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Proceedings Paper

Subpixel shift with Fourier transform to achieve efficient and high-quality image interpolation
Author(s): Qin-Sheng Chen; Martin S. Weinhous
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Paper Abstract

A new approach to image interpolation is proposed. Different from the conventional scheme, the interpolation of a digital image is achieved with a sub-unity coordinate shift technique. In the approach, the original image is first shifted by sub-unity distances matching the locations where the image values need to be restored. The original and the shifted images are then interspersed together, yielding an interpolated image. High quality sub-unity image shift which is crucial to the approach is accomplished by implementing the shift theorem of Fourier transformation. It is well known that under the Nyquist sampling criterion, the most accurate image interpolation can be achieved with the interpolating function (sinc function). A major drawback is its computation efficiency. The present approach can achieve an interpolation quality as good as that with the sinc function since the sub-unity shift in Fourier domain is equivalent to shifting the sinc function in spatial domain, while the efficiency, thanks to the fast Fourier transform, is very much improved. In comparison to the conventional interpolation techniques such as linear or cubic B-spline interpolation, the interpolation accuracy is significantly enhanced. In order to compensate for the under-sampling effects in the interpolation of 3D medical images owing to a larger inter-slice distance, proper window functions were recommended. The application of the approach to 2- and 3-D CT and MRI images produced satisfactory interpolation results.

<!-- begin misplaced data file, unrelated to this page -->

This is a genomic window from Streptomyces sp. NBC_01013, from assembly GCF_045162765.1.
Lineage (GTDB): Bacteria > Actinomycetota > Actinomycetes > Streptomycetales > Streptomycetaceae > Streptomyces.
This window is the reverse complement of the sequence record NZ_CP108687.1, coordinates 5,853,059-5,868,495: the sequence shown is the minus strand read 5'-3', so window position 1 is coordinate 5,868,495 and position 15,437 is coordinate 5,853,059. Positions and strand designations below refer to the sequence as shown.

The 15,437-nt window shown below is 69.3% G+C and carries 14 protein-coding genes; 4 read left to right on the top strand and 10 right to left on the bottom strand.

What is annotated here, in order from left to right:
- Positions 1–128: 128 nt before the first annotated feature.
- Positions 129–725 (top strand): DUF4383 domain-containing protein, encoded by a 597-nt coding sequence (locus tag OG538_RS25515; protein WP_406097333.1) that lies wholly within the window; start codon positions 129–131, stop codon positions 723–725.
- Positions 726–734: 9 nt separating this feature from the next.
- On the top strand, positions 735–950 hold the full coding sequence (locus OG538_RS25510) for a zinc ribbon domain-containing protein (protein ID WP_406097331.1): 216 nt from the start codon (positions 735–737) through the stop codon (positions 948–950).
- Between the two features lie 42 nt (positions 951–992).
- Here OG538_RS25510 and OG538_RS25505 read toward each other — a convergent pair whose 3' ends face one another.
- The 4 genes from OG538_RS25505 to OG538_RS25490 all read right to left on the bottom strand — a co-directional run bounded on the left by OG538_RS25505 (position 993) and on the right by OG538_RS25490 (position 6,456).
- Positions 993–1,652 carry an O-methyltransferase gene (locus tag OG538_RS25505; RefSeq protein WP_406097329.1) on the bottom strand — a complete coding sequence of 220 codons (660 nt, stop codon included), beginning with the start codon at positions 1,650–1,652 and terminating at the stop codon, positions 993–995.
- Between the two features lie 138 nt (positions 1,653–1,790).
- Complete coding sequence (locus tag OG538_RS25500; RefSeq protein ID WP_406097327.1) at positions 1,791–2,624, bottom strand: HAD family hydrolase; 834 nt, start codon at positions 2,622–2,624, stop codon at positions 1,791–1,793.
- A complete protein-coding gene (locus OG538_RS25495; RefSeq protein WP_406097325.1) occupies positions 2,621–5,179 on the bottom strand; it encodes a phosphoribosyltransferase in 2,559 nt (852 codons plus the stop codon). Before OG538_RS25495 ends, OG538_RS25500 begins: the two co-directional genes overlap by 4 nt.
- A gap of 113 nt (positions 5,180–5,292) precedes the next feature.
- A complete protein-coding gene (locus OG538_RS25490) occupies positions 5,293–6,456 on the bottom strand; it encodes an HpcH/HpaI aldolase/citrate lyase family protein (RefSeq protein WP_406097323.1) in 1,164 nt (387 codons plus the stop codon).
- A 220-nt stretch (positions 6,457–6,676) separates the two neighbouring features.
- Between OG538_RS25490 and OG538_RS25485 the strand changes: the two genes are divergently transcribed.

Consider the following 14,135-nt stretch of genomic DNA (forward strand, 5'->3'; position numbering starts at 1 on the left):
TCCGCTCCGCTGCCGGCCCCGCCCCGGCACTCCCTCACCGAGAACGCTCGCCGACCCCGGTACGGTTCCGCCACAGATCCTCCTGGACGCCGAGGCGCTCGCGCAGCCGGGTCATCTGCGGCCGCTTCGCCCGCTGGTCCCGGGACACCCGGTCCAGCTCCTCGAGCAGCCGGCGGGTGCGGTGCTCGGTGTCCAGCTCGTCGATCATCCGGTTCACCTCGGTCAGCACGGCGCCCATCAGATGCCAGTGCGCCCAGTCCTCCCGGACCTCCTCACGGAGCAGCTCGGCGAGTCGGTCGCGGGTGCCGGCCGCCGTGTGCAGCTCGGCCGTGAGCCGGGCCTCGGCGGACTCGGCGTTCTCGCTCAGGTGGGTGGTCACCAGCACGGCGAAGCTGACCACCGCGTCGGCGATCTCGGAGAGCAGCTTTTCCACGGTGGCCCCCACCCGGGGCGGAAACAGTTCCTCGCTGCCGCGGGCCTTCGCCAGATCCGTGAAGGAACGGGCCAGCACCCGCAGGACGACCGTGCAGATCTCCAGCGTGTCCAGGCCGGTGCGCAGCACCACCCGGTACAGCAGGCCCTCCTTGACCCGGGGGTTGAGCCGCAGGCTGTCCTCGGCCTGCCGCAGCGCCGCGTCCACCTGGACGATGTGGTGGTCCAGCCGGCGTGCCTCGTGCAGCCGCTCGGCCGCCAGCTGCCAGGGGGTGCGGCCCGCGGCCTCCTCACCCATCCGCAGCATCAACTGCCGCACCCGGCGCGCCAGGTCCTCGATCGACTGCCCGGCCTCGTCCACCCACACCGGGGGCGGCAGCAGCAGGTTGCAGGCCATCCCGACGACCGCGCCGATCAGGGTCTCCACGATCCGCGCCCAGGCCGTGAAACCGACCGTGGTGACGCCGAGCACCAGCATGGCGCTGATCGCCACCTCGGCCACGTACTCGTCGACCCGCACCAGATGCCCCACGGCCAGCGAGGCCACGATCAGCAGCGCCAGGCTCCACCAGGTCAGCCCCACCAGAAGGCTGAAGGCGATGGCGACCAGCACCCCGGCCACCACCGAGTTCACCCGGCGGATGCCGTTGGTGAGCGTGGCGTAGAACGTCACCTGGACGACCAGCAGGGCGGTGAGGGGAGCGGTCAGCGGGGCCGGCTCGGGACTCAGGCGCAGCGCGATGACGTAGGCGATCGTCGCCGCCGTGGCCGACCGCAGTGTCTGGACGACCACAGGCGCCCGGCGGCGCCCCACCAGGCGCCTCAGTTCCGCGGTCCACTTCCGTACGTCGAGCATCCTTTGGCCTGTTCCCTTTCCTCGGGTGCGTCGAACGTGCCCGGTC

Paper Details

Date Published: 21 May 1999
PDF: 9 pages
Proc. SPIE 3661, Medical Imaging 1999: Image Processing, (21 May 1999); doi: 10.1117/12.348630
Show Author Affiliations
Qin-Sheng Chen, Cleveland Clinic Foundation (United States)
Martin S. Weinhous, Cleveland Clinic Foundation (United States)


Published in SPIE Proceedings Vol. 3661:
Medical Imaging 1999: Image Processing
Kenneth M. Hanson, Editor(s)

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